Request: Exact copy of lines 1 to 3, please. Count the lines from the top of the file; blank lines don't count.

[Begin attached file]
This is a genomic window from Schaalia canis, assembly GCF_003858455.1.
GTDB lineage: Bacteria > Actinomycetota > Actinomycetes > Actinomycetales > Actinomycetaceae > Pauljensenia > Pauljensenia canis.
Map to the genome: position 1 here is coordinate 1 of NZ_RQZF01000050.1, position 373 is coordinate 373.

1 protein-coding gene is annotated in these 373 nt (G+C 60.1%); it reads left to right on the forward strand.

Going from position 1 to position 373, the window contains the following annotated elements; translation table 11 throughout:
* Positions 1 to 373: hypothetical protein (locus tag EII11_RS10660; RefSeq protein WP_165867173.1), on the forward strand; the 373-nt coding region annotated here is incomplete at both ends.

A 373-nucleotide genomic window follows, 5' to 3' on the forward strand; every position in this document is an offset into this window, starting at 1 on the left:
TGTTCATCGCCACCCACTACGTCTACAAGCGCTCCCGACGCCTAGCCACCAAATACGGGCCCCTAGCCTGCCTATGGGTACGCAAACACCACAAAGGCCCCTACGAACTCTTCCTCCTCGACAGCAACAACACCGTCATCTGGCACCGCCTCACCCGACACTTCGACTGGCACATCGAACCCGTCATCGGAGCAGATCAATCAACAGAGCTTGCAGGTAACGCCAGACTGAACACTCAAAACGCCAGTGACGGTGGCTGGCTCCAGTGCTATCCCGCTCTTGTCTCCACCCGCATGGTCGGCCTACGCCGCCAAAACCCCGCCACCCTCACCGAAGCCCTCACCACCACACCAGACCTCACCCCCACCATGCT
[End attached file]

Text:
This is a genomic window from Schaalia canis, assembly GCF_003858455.1.
GTDB lineage: Bacteria > Actinomycetota > Actinomycetes > Actinomycetales > Actinomycetaceae > Pauljensenia > Pauljensenia canis.
Map to the genome: position 1 here is coordinate 1 of NZ_RQZF01000050.1, position 373 is coordinate 373.